When a health care provider or medical facility in Cleveland settles a medical malpractice claim, or pays a trial verdict, the money has a specific purpose: to put the plaintiff in the same financial position, as much as possible, as he or she was before the allegedly negligent care. The funds are not supposed to be spent by relatives or caregivers for their personal pleasure.
Imagine running a company. Suddenly, you're made aware that one of your workers got hurt on the job. Clearly, that worker should get workers' compensation to cover his or her medical care, but the accident wasn't caused by negligence or safety issues, so you think it's been taken care of. If you find your business being investigated or the worker dragging out the illness when he or she should have quickly recovered, there may be a reason to suspect fraud.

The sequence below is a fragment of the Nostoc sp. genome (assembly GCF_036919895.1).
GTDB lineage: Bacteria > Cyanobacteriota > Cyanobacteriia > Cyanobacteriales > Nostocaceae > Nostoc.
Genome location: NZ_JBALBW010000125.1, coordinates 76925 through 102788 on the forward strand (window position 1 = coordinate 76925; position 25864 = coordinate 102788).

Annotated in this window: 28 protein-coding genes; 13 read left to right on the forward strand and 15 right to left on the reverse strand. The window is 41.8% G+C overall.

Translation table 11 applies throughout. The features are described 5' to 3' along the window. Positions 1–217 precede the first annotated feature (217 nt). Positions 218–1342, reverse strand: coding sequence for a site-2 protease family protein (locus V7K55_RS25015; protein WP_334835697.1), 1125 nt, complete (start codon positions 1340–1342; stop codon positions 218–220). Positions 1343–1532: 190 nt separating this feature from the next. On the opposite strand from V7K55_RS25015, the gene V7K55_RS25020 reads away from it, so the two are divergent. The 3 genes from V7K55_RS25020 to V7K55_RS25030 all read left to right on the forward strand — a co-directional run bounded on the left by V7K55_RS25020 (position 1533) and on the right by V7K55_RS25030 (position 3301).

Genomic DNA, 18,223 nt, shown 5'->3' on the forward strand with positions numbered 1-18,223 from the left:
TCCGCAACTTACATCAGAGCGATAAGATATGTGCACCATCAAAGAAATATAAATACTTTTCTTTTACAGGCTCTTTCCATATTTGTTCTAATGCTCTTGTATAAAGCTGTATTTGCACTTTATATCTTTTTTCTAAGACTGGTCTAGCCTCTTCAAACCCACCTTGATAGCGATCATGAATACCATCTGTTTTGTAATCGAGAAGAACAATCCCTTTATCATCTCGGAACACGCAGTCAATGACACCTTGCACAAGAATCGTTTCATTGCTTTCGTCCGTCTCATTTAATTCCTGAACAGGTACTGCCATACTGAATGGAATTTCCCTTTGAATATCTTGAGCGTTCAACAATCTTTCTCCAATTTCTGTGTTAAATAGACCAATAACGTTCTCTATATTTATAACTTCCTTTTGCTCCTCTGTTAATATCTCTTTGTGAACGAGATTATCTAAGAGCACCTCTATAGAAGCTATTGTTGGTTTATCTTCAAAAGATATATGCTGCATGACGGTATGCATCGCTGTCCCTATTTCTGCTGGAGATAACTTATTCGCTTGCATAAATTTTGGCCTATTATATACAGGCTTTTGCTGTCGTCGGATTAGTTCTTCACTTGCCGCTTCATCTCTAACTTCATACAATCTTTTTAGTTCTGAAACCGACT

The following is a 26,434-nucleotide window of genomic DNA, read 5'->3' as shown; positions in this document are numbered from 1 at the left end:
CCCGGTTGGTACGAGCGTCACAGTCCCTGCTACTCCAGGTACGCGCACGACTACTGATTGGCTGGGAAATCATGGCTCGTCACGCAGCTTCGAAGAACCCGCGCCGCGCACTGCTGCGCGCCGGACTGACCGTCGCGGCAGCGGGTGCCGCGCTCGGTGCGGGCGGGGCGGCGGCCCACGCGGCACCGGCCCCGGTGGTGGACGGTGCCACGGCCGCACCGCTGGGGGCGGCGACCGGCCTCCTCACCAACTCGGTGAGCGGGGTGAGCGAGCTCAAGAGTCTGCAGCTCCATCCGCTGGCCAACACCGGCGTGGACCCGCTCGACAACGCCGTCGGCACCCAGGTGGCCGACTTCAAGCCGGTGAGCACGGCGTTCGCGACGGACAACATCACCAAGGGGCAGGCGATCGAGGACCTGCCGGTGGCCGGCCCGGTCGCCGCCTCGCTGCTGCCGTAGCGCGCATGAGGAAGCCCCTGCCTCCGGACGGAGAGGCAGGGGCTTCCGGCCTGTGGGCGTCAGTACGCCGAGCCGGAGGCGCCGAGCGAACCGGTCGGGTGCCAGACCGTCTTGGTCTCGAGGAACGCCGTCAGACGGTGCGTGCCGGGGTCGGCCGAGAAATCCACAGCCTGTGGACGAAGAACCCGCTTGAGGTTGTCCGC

Many times when someone is badly hurt, figuring out who is responsible is not so easy. Sometimes, the accused party is 100 percent responsible, but other times, things are not so black and white. The plaintiff may have acted with negligence and contributed to his or her own injuries, a legal concept known as contributory negligence.
Read enough news stories about medical malpractice lawsuits, and you might get the impression that the U.S. medical system is infested with thousands of bad doctors who harm their patients all the time. The truth is, the vast majority of physicians and other medical professionals are very good at their jobs. They are highly skilled, keep up on the latest innovations and care deeply about their patients.